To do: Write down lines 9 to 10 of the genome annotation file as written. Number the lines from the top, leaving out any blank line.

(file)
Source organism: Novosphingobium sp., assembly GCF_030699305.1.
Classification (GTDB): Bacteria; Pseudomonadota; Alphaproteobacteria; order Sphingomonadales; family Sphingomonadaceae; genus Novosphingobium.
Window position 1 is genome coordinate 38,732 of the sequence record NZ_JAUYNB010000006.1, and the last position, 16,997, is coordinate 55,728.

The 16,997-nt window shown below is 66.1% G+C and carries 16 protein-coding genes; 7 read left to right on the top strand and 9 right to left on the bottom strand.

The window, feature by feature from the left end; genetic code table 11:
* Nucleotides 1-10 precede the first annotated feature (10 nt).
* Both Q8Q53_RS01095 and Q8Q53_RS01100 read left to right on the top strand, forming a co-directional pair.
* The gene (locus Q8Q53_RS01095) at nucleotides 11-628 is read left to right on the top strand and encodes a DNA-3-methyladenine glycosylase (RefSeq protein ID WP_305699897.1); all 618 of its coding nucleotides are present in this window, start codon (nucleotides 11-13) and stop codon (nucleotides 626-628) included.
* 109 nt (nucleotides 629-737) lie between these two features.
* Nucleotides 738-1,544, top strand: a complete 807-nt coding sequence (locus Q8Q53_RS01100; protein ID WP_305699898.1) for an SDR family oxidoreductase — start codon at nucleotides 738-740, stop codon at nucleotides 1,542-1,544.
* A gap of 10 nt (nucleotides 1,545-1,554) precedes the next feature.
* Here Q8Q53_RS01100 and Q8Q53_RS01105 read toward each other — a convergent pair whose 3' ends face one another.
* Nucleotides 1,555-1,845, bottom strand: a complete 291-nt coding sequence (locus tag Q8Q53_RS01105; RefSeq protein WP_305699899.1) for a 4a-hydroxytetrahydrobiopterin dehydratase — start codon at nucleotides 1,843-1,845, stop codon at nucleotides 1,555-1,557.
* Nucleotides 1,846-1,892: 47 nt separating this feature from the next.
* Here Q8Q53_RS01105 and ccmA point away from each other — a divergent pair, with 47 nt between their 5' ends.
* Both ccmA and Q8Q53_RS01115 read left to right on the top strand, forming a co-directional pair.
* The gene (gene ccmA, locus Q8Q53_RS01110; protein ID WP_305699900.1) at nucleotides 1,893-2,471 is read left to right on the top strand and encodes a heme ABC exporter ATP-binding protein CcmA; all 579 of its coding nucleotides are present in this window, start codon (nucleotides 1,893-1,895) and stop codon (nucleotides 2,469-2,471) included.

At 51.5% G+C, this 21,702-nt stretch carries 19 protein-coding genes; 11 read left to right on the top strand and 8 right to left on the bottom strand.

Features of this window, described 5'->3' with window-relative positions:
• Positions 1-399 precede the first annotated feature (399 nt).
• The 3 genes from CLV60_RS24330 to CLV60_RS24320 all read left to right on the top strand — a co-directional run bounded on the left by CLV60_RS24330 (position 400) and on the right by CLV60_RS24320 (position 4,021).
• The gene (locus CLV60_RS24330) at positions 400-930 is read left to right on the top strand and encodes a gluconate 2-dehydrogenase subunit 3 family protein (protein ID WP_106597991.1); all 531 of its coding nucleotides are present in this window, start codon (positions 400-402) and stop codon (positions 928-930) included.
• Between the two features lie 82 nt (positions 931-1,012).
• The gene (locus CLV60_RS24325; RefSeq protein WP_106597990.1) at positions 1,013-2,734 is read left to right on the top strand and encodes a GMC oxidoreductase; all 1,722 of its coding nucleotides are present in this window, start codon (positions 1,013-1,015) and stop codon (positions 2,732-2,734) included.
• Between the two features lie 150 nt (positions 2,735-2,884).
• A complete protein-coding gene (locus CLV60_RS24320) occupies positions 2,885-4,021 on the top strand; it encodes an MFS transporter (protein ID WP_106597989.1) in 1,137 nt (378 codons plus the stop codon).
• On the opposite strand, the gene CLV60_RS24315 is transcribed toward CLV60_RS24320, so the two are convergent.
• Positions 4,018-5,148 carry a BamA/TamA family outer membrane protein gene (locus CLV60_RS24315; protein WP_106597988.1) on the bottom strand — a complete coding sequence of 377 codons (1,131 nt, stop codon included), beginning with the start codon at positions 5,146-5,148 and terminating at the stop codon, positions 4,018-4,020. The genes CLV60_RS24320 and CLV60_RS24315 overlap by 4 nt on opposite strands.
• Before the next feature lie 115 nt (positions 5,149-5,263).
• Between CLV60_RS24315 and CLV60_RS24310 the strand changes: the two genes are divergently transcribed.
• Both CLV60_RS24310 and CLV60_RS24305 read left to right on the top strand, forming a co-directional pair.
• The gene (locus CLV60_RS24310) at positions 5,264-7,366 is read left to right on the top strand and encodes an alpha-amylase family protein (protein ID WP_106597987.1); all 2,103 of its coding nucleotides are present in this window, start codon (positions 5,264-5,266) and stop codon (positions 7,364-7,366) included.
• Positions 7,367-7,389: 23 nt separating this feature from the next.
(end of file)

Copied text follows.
* 109 nt (nucleotides 629-737) lie between these two features.
* Nucleotides 738-1,544, top strand: a complete 807-nt coding sequence (locus Q8Q53_RS01100; protein ID WP_305699898.1) for an SDR family oxidoreductase — start codon at nucleotides 738-740, stop codon at nucleotides 1,542-1,544.